Stressed staff at wire service AAP are in uproar over two bizarre emails sent by chief executive Tony Gillies to kick off the company’s current enterprise bargaining round, reminding them of “benefits” of working for the firm and the pressing need to “modernise” their operations.
In a feisty missive dispatched last week featuring the memorable headline “not a bad place to be”, Gillies says that AAP provides a number of standard entitlements like maternity leave, and then goes on to list other perks including “flu shots”, “complementary fruit” and “subsidised jackets and work shirts”. The indefatigableCEO also points out that on “certain shifts”, car parking on the company premises is free.
The wire service, once feted for its “one big family” approach, has been squeezed by the downturn in the media sector and reduced revenue from clients, which include the major capital city newspapers and numerous online outlets. But the Media Entertainment and Arts Alliance and staff activists say that since the last deal was struck, widespread efficiencies had already been enacted.
The Alliance wants pay rises of 4.5% per annum in line with other agreements at News Limited and the ABC but AAP has stood firm with an opening gambit of 2.75%, 3% and 2.5% over three years. Staff claim the company wants to dump overtime penalties up to 8:30pm and to outsource overnight shifts.
Fourteen new management positions — shaved of some benefits — are apparently on the drawing board, inflating the white collar ranks to 25 instead of the current 11.
But rather than cut into current benefits, Gillies says he is trying to “modernise” the current agreement because it “no longer reflects the requirements of the modern journalist or its employer”. Changing “life patterns” had apparently rendered the previous agreement defunct, he said.
MEAA NSW secretary Suzanne Culph confirmed to Crikey that there was a festering tension within staff over the changes: “We’re happy Tony’s focused on the EBA negotiations, and his thoughts will figure in the feedback we’re getting from members around the country.”
“We’re aware that staff have been putting their views pretty strongly back to management and we’ll be airing those views next week…we know that the emails have not gone over well with staff and we’ll be talking to Tony about that.”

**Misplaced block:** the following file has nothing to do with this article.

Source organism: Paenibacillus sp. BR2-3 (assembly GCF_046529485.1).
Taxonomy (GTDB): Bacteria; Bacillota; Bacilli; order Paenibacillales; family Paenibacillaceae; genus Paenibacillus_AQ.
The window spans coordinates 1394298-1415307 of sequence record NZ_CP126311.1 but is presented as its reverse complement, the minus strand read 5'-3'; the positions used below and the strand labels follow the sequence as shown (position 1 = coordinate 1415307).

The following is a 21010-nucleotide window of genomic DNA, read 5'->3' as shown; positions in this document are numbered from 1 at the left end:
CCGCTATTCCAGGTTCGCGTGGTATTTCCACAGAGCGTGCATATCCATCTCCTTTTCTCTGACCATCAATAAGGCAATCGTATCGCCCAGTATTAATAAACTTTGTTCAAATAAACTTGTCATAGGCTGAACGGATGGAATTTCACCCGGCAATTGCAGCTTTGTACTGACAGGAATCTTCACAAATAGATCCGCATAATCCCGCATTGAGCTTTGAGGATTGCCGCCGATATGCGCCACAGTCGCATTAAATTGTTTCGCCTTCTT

But in a follow-up sortie sent yesterday afternoon, Gillies rails against the union saying that it is “…disappointing that you have not been given completely accurate information during a week when you’re expected to state a position.”
He then goes on to individually rebut the union’s claims in a point-by-point takedown, contrasting them with the real situation on the ground.
“Not once during discussions did we cast a mean-spirited undertone to our proposals as implied [by the union], nor did we say you ‘deserve’ this or that. The fact is we countered the MEAA’s opening base salary position with an offer reflecting projected inflation figures and in consideration of numerous difficult challenges facing our industry, our customers and AAP.”
At a staff meeting two weeks’ ago, Gillies urged staff to “consider the grim reality that besets our industry”. The recent acquisition of Fairfax’s major metropolitan subbing operation by AAP-subsidiary Pagemasters has apparently failing to stem the flow of red ink. Ironically, major clients News Limited and Fairfax own the vast majority of AAP with an ownership stake of over 90% between them.
One senior staff member wasn’t impressed by the back and forth, saying that management were “all stick and no carrot”. The email campaign was bemusing, they said: “The thing that amused me about the latest one is that the Alliance can only email its members … Tony can email all staff so it looked like the pay claims had come from him.”
“It’s definitely raised some hackles … there’s a grim mood because we worked hard after the last agreement and now they’re coming to us for more efficiencies which doesn’t seem fair.”
“His moves are cynical in the extreme — his modus operandi is to encourage mid to high level journalists to join management as a cost-saving exercise,” adding that overnight shifts “were likely to be outsourced overseas in another cost saving strategy to save on penalties and early-morning taxis.”
Another staffer said that when high level journos leave, management is secretly pleased: “A lowly paid rookie can be brought in, beneficial to the company in terms of cost savings but also a malleable young mind that is unlikely to rock the boat. The workload and content increases and the content must invariably decline. How do you have less people, who are less experienced doing more work and yet produce better results? The answer is you can’t.”
Staff said that there were now fears rippling through the Rhodes HQ that the AAP subs desk would eventually be subsumed by Pagemasters, following Fairfax’s controversial decision to outsource its operation.
The new agreement needs to be in place by June 30.
Meanwhile, it seems quality at AAP may already be dropping if this extraordinary email exchange is any indication:
It concerns a headline sent by AAP to Fairfax that misspelled the word Fairfax. The gaffe was quickly corrected, however Google cache still contains the error:
Fellow AAP clients Ninemsn haven’t bothered to fix their copy…
Deputy Age online editor Craig Dixon describes the snafu as a “gobsmacking effort” (read the full email here).